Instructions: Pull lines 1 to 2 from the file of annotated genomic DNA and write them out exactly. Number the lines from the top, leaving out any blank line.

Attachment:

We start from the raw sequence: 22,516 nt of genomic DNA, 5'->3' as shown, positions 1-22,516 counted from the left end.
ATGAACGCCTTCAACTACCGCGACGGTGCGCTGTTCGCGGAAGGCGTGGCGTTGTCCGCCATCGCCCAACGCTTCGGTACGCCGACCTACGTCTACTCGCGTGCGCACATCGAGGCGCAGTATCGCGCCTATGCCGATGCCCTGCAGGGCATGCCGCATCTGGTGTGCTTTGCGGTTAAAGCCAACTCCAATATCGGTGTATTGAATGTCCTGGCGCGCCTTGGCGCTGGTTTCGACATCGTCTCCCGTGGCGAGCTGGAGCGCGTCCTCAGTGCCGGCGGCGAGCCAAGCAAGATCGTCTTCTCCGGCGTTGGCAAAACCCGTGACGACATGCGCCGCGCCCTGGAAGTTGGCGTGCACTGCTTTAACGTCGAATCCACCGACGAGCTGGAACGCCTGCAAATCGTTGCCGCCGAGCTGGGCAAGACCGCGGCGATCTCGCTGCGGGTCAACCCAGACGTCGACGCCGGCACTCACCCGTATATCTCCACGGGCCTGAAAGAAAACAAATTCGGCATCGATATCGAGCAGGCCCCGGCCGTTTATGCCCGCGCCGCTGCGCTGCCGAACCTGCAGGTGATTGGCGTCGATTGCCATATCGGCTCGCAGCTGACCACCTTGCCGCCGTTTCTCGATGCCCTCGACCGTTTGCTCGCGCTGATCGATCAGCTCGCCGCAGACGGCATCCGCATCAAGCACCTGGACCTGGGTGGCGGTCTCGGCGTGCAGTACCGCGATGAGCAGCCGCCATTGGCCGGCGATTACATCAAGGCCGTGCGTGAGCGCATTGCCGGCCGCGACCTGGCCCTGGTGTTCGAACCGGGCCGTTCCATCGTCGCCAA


We start from the raw sequence: 22,516 nt of genomic DNA, 5'->3' as shown, positions 1-22,516 counted from the left end.
ATGAACGCCTTCAACTACCGCGACGGTGCGCTGTTCGCGGAAGGCGTGGCGTTGTCCGCCATCGCCCAACGCTTCGGTACGCCGACCTACGTCTACTCGCGTGCGCACATCGAGGCGCAGTATCGCGCCTATGCCGATGCCCTGCAGGGCATGCCGCATCTGGTGTGCTTTGCGGTTAAAGCCAACTCCAATATCGGTGTATTGAATGTCCTGGCGCGCCTTGGCGCTGGTTTCGACATCGTCTCCCGTGGCGAGCTGGAGCGCGTCCTCAGTGCCGGCGGCGAGCCAAGCAAGATCGTCTTCTCCGGCGTTGGCAAAACCCGTGACGACATGCGCCGCGCCCTGGAAGTTGGCGTGCACTGCTTTAACGTCGAATCCACCGACGAGCTGGAACGCCTGCAAATCGTTGCCGCCGAGCTGGGCAAGACCGCGGCGATCTCGCTGCGGGTCAACCCAGACGTCGACGCCGGCACTCACCCGTATATCTCCACGGGCCTGAAAGAAAACAAATTCGGCATCGATATCGAGCAGGCCCCGGCCGTTTATGCCCGCGCCGCTGCGCTGCCGAACCTGCAGGTGATTGGCGTCGATTGCCATATCGGCTCGCAGCTGACCACCTTGCCGCCGTTTCTCGATGCCCTCGACCGTTTGCTCGCGCTGATCGATCAGCTCGCCGCAGACGGCATCCGCATCAAGCACCTGGACCTGGGTGGCGGTCTCGGCGTGCAGTACCGCGATGAGCAGCCGCCATTGGCCGGCGATTACATCAAGGCCGTGCGTGAGCGCATTGCCGGCCGCGACCTGGCCCTGGTGTTCGAACCGGGCCGTTCCATCGTCGCCAA